Application - Solution Overview + Alignment

Solution Name

accesSOS: accessible emergency help

One-line solution summary:

accesSOS provides a free mobile app that connects those who cannot call for help with emergency services (deaf, hard of hearing)

What specific problem are you solving?

For any emergency, 911 is the go to phone call for any of us, except for the 37 million Americans that can’t hear, speak out loud for help or communicate in English. It’s hard to believe, but in 2021, 70% of 911 call centers do not accept texts to 911. In many cities, 911 dispatch is still the gatekeeper for requesting crisis intervention services, and under-resourced communities are not aware of alternative options that connect them to crisis first response.

Pitch your solution.

accesSOS makes emergency help accessible by providing a free mobile app that instantly translates text to a 911 phone call with the relevant information, in real time, at scale, in multiple languages. accesSOS is available for anyone to use but is especially useful for deaf, hard of hearing, and those who do not communicate in English.   

Currently, accesSOS is designed for three types of emergency services: medical, police, and fire. Our Challenge project aims to add a fourth option: crisis intervention, so we can divert response away from policing. When crisis intervention is requested, our goal is to route the call away from 911 that is scalable, accessible, and  better address the needs of those in crisis, 24/7.  


Explain why you selected this stage of development for your solution.

accesSOS’s app is piloting in New Mexico but only offers three types of emergency services: medical, police, and fire. Our beneficiaries can request social services but currently this is not a core feature of the app. We are collecting user research data to redesign our app to incorporate a crisis intervention option at the forefront, which will expand into specific crisis intervention categories such as mental health, suicide, domestic violence, erratic behavior, homelessness.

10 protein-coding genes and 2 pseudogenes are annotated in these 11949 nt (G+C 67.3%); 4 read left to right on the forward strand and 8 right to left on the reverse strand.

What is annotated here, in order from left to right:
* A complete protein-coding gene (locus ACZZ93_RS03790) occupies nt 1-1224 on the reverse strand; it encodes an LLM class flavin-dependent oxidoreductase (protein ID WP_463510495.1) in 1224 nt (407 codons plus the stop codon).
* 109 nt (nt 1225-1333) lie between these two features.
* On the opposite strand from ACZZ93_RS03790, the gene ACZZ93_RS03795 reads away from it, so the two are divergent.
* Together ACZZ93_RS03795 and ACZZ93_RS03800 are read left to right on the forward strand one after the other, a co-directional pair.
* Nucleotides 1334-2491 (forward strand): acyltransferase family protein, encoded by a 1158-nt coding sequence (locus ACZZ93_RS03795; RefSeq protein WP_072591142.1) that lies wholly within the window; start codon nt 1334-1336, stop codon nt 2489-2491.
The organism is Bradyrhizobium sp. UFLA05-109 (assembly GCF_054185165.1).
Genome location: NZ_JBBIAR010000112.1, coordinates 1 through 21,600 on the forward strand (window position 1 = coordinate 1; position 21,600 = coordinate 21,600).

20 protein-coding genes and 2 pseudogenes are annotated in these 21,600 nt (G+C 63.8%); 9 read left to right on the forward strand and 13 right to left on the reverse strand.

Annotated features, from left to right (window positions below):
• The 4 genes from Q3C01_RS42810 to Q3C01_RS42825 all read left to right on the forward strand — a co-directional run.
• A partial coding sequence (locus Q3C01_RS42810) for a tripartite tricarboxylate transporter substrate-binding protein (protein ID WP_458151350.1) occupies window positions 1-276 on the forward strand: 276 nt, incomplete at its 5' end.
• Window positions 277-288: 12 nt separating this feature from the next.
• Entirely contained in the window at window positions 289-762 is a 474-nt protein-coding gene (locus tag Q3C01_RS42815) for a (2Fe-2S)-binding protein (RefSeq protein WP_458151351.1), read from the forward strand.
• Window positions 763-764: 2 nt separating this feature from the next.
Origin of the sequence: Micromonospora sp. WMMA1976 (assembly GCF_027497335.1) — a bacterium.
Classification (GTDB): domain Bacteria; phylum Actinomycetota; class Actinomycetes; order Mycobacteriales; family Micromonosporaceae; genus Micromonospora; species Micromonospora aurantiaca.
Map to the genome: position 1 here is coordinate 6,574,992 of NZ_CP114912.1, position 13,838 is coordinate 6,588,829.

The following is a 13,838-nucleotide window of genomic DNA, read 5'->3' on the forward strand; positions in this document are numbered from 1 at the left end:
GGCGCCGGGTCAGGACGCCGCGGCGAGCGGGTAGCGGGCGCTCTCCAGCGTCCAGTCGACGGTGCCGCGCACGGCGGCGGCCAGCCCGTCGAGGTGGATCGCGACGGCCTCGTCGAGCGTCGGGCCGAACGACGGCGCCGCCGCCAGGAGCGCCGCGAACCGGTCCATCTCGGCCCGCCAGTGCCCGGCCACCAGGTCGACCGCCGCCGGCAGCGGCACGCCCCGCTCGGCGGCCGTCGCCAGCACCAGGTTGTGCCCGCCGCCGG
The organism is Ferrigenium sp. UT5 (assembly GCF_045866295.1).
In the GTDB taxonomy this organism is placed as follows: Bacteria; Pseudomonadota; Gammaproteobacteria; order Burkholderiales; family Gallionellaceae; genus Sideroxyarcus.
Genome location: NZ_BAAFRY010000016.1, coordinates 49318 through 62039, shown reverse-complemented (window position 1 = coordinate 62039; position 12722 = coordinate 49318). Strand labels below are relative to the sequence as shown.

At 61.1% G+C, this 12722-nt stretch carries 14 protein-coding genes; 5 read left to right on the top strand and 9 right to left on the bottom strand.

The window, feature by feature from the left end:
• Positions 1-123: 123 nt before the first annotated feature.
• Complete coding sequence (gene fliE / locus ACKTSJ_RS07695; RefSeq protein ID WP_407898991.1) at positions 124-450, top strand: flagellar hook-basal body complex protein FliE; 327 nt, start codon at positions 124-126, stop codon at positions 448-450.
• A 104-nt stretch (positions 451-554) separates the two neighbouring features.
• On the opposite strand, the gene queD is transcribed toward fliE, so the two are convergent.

We are exploring 3 routing options:

  1. Route 1: If crisis intervention response is requested, we route the information to vetted, accessible, open hotlines or 988
  2. Route 2: If medical, fire assistance, or law enforcement assistance is needed (crime in progress), we will route to 911
  3. Route 3: If a non-emergency situation is happening (traffic light malfunctions, nonurgent vehicle issues, noise complaints) we route it to the city’s non emergency line like 311

Our solution's stage of development:

Prototype: A venture or organization building and testing its product, service, or business model

Where are you based?

San Francisco, CA, USA

Solution Team

  • Gabriella Wong Executive Director, accesSOS
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